– Note: Last rep is the most important.
  3. Do not pause at the top or bottom of any movements (except the bench press, as noted), and take three minutes of rest between all exercises. Time three minutes exactly with a wall clock or a stopwatch. Keep rest periods standardized so you don’t mistake rest changes for strength changes.
  4. The weight and repetitions used will change as you progress, but all other variables need to be identical from one workout to the next: rep speed, exercise form, and rest intervals. This is a laboratory experiment. To accurately gauge progress and tweak as needed, you must ensure that you control your variables.
  • Michael, I did nothing. I did absolutely nothing, and it was everything that I thought it could be. —Peter Gibbons, Office Space
  • The frequency of the A and B Occam workouts is based on a simple premise: you must increase recovery time along with size.
  • Put in simple terms: it takes nongrowing repair systems longer to repair a 20-pound muscle than its 10-pound predecessor. The bigger and stronger you get, the less often you will go to the gym.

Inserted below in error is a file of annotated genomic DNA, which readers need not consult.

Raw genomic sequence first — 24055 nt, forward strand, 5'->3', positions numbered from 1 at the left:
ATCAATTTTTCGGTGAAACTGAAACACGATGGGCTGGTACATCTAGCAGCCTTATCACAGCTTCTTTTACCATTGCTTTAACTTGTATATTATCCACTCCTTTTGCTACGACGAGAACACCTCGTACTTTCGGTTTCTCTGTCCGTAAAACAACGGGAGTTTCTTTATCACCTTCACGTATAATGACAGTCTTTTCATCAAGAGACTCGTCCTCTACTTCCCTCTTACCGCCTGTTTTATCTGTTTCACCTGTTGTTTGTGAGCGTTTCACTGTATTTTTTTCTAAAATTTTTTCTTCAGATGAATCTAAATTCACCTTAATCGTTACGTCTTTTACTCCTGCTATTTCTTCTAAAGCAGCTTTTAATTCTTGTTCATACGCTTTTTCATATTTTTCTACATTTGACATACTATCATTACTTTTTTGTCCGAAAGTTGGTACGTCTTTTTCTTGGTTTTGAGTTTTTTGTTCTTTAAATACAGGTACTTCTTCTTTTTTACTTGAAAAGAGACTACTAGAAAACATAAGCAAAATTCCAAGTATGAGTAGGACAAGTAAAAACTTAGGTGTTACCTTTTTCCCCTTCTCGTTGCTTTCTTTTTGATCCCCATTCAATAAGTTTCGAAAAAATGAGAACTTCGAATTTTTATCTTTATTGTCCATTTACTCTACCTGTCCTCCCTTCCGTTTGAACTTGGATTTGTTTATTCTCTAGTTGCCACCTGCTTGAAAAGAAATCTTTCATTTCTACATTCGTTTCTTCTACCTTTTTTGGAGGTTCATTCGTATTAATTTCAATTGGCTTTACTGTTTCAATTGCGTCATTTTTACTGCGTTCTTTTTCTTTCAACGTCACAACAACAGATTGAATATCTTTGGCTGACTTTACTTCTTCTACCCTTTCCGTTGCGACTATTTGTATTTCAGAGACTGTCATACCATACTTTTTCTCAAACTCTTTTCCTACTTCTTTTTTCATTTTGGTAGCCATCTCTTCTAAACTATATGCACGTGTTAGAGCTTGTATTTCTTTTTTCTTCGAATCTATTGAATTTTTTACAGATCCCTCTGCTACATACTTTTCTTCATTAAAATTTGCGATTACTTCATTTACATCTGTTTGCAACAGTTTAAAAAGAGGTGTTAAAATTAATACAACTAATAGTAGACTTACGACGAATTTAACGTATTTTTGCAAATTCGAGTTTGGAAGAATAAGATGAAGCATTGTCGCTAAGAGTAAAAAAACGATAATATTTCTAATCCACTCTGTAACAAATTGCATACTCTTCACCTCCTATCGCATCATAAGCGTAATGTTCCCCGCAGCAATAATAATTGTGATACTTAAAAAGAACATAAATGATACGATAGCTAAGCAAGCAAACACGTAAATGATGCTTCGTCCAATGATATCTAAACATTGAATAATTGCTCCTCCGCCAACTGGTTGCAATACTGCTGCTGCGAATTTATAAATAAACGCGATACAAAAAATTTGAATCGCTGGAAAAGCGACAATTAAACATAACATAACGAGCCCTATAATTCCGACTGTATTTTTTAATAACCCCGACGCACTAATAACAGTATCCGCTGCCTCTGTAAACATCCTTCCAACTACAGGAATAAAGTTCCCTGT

Step 1: Take at least seven days off of all training that causes significant muscular damage. No bodyweight resistance training or weight training allowed.
Step 2: Begin Occam’s Protocol with two days between A and B workouts. After two of both the A and B workouts, increase the rest days between workouts to three days. As soon as you have a workout where more than one exercise has stalled (indicated in our hypothetical calendars with the B*), but not before, increase to four days between workouts.

  • Important caveat: this spacing assumes you are consuming enough food to support rapid growth. Of the trainees who fail to gain significant muscular weight (significant = at least 2.5 pounds per week) on Occam’s Protocol, 95%+ of them fail due to insufficient caloric/nutrient intake.
  • I eat four main meals per day for both fat-loss and muscular gain. MY STANDARD NIGHT-OWL SCHEDULE 10:00 A.M.—Wake up, immediately breakfast + ½ shake (details later in this chapter) 2:00 P.M.—Lunch 6:00 P.M.—First dinner 7:30 P.M.—Training, if scheduled (I sip low-fat protein just before and throughout. Neil used Isopure®.) 8:30 P.M. (30 minutes post-training)—Dinner 15 minutes before bed—Second half of morning shake
  • The following recipe can also be used as a meal replacement or pre-bed snack: 24 oz (3 cups) 2% or whole organic milk 30 g whey protein isolate (chocolate tends to work best) 1 banana 3 heaping tbsp almond butter with no added sugar, maltodextrin, or syrups 5 ice cubes Caloric and protein profile with 2% milk (approximate): 970 cal, 75 g protein